Shabbar Sagarwala



Connect with Shabbar

A building has a life beyond its construction, a life that we can’t predict. It’s always wonderful to see how people use and activate the space, sometimes in ways that are completely unexpected.

I have managed award-winning design projects across East Asia, the Middle East, Australia, and North America, including urban precincts, multi-use developments, innovation hubs, and commercial interiors. After living in Asia for several years (Japan, United Arab Emirates, and Singapore), I bring almost two decades of professional expertise and six years of academic teaching and research experience back to Canada. It is a time of tremendous growth and opportunity in Toronto, and I look forward to contributing to the city’s progress.


My favourite part of the design process is seeing life brought into the built work. I take a very collaborative approach to design and seek opportunities to get my team involved in as much as possible to ensure they experience different aspects of architecture – from concept to construction administration. I have had some incredible mentors throughout my career who were very generous with their time and energy and am keen to pay this back by helping the next generation of architects to grow.


A project is a dialogue with many different constituents and stakeholders. As an architect, it is critical that we build this dialogue.


My Sectors: Arts & Culture, Commercial Mixed Use, Education & Research

My Services: Architecture, Lifescape, Master planning & urban design


We asked, Shabbar Sagarwala answered:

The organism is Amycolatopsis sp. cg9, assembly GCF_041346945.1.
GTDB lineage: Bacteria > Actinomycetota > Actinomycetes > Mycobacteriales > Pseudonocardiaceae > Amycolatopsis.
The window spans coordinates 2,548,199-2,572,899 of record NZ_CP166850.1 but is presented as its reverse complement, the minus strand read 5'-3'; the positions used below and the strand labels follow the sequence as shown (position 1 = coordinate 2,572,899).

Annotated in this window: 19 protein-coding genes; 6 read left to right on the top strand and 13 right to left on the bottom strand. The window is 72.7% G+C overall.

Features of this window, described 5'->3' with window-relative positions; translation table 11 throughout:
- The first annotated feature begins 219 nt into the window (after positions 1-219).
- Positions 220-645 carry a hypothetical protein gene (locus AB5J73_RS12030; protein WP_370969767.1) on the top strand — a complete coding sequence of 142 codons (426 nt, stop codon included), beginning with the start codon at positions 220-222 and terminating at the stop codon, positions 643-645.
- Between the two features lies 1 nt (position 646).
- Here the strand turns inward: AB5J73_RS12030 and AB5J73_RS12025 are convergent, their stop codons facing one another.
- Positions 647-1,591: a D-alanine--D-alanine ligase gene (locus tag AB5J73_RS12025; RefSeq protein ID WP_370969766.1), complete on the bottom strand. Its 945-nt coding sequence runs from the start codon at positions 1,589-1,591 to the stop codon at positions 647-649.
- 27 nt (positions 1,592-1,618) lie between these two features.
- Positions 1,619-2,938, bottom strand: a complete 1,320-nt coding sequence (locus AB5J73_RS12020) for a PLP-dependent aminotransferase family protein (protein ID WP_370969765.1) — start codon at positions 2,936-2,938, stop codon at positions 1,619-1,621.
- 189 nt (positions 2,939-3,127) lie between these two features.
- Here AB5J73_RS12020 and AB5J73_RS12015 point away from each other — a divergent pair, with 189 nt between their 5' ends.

What have you achieved in your career that you are most proud of?

“I spent a lot of time in Japan and was studying there when the 2011 Great East Japan earthquake, tsunami, and nuclear disaster struck. A key professional milestone of mine was to get involved with organizing a symposium which brought together international researchers to develop approaches for disaster resilience and reconstruction. I later worked on a project in Kobe, which was devastated by the 1995 Great Hanshin Awaji Earthquake, to rebuild and revitalize the waterfront through the introduction of public facilities for creative industries and incorporate an elevated pedestrian deck with a tsunami break.


Another milestone was my recent work on a mixed-use redevelopment in Shibuya, Tokyo which encompassed over 2,700,000 SF within three towers, a podium with direct transit access on three levels, an elevated public thoroughfare, and several interior and exterior public spaces. It was impactful experiencing that level of connectivity and to be able to improve on transit accessibility in a project of that scale. Coming back to Toronto I’m struck by how Canadian cities are fundamentally built for and around the automobile. We are at a critical point now and need to move towards building a more human-scaled, transit-oriented, and sustainable way of life.”


What drew you to Kasian?

“Kasian is an innovative and collaborative firm with a reputation for professionalism. Their built work is extensive across sectors and gaining exposure to and learning from different specialties was attractive to me. I also see huge potential being in Toronto as it is developing so fast, with immigration rates increasing and investment pouring in, there are many opportunities to meaningfully contribute to the city’s future.”